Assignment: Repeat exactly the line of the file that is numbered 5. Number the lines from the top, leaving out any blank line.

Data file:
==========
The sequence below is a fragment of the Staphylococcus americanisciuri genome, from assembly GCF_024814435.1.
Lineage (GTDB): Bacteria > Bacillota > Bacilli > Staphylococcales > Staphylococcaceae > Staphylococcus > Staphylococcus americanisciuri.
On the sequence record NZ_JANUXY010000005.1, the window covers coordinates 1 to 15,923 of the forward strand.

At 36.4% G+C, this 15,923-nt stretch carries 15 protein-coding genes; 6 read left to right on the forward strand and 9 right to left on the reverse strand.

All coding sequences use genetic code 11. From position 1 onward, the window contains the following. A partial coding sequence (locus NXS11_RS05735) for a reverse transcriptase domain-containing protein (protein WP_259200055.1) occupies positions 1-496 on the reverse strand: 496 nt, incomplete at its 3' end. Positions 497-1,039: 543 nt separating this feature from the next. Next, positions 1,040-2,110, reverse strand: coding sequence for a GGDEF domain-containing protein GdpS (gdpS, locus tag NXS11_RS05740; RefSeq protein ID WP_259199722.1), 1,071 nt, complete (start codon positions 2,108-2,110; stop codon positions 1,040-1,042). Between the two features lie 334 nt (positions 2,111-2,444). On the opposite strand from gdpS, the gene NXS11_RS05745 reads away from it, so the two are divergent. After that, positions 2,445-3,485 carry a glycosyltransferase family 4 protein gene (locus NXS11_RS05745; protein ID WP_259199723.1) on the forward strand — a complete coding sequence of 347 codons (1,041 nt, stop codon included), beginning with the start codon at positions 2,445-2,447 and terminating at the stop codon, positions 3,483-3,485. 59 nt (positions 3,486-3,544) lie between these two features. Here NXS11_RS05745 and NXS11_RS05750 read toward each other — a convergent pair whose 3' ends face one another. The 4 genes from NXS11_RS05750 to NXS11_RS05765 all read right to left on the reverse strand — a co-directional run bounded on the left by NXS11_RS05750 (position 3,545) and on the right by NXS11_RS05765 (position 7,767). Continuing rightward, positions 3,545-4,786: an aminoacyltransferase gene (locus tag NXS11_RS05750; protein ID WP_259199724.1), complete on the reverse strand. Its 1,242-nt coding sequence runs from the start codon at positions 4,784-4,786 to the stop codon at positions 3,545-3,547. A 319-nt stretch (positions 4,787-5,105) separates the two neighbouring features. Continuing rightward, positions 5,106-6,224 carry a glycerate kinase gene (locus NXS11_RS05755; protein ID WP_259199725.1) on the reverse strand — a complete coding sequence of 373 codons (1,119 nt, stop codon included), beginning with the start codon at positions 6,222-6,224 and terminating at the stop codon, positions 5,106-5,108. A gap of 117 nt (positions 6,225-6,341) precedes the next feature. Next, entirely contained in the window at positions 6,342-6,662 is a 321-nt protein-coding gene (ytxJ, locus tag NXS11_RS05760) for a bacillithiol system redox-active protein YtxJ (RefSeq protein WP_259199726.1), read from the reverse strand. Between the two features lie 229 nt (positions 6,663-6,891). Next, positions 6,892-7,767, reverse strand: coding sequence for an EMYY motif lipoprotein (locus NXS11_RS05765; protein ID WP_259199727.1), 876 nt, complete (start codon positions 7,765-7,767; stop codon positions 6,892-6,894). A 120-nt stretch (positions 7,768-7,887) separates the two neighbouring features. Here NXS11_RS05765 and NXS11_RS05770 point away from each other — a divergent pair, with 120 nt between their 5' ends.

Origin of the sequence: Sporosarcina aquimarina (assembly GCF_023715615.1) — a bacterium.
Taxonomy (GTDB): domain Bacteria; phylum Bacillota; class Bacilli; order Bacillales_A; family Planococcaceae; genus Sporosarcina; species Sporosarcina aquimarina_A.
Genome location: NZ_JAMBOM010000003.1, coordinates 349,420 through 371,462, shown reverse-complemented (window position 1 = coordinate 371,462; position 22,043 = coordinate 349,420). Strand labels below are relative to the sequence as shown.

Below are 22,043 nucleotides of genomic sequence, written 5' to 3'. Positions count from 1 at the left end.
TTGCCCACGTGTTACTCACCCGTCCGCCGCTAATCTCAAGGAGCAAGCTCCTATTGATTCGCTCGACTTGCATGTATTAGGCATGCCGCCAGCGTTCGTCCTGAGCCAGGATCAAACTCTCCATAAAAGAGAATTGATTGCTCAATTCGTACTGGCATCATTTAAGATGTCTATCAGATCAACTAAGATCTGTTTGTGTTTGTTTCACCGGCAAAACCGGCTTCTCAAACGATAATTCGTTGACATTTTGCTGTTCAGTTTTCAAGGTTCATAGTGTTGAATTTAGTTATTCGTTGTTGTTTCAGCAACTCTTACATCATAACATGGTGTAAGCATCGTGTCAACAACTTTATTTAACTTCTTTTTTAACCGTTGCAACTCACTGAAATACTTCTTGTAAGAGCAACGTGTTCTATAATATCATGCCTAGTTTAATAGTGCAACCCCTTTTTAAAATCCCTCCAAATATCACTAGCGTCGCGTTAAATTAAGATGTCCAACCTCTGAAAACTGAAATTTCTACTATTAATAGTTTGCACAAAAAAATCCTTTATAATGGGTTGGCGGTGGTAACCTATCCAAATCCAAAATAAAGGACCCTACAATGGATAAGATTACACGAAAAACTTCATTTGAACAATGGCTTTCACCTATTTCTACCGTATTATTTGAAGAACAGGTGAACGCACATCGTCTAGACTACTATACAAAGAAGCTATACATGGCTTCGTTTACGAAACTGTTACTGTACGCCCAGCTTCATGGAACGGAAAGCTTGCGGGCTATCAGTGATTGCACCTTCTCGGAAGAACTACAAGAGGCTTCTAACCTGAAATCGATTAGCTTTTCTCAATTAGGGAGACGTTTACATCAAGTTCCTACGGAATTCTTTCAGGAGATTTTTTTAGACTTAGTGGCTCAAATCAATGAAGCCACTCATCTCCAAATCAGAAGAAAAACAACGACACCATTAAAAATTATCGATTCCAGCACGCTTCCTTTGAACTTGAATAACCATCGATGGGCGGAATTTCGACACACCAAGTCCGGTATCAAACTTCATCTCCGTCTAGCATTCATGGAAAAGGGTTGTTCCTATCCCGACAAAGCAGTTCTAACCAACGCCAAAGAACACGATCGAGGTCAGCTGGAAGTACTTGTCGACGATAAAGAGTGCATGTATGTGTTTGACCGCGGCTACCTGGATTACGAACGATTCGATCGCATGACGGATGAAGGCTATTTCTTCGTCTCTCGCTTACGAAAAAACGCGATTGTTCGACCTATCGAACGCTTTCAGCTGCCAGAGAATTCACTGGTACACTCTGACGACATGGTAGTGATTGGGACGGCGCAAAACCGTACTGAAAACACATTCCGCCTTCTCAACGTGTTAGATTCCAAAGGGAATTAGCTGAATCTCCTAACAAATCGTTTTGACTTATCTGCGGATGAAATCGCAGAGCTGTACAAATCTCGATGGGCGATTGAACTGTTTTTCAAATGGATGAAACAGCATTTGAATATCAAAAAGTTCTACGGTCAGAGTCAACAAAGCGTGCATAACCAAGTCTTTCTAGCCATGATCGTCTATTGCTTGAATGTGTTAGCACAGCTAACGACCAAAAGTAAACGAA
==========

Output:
All coding sequences use genetic code 11. From position 1 onward, the window contains the following. A partial coding sequence (locus NXS11_RS05735) for a reverse transcriptase domain-containing protein (protein WP_259200055.1) occupies positions 1-496 on the reverse strand: 496 nt, incomplete at its 3' end. Positions 497-1,039: 543 nt separating this feature from the next. Next, positions 1,040-2,110, reverse strand: coding sequence for a GGDEF domain-containing protein GdpS (gdpS, locus tag NXS11_RS05740; RefSeq protein ID WP_259199722.1), 1,071 nt, complete (start codon positions 2,108-2,110; stop codon positions 1,040-1,042). Between the two features lie 334 nt (positions 2,111-2,444). On the opposite strand from gdpS, the gene NXS11_RS05745 reads away from it, so the two are divergent. After that, positions 2,445-3,485 carry a glycosyltransferase family 4 protein gene (locus NXS11_RS05745; protein ID WP_259199723.1) on the forward strand — a complete coding sequence of 347 codons (1,041 nt, stop codon included), beginning with the start codon at positions 2,445-2,447 and terminating at the stop codon, positions 3,483-3,485. 59 nt (positions 3,486-3,544) lie between these two features. Here NXS11_RS05745 and NXS11_RS05750 read toward each other — a convergent pair whose 3' ends face one another. The 4 genes from NXS11_RS05750 to NXS11_RS05765 all read right to left on the reverse strand — a co-directional run bounded on the left by NXS11_RS05750 (position 3,545) and on the right by NXS11_RS05765 (position 7,767). Continuing rightward, positions 3,545-4,786: an aminoacyltransferase gene (locus tag NXS11_RS05750; protein ID WP_259199724.1), complete on the reverse strand. Its 1,242-nt coding sequence runs from the start codon at positions 4,784-4,786 to the stop codon at positions 3,545-3,547. A 319-nt stretch (positions 4,787-5,105) separates the two neighbouring features. Continuing rightward, positions 5,106-6,224 carry a glycerate kinase gene (locus NXS11_RS05755; protein ID WP_259199725.1) on the reverse strand — a complete coding sequence of 373 codons (1,119 nt, stop codon included), beginning with the start codon at positions 6,222-6,224 and terminating at the stop codon, positions 5,106-5,108. A gap of 117 nt (positions 6,225-6,341) precedes the next feature. Next, entirely contained in the window at positions 6,342-6,662 is a 321-nt protein-coding gene (ytxJ, locus tag NXS11_RS05760) for a bacillithiol system redox-active protein YtxJ (RefSeq protein WP_259199726.1), read from the reverse strand. Between the two features lie 229 nt (positions 6,663-6,891). Next, positions 6,892-7,767, reverse strand: coding sequence for an EMYY motif lipoprotein (locus NXS11_RS05765; protein ID WP_259199727.1), 876 nt, complete (start codon positions 7,765-7,767; stop codon positions 6,892-6,894). A 120-nt stretch (positions 7,768-7,887) separates the two neighbouring features. Here NXS11_RS05765 and NXS11_RS05770 point away from each other — a divergent pair, with 120 nt between their 5' ends.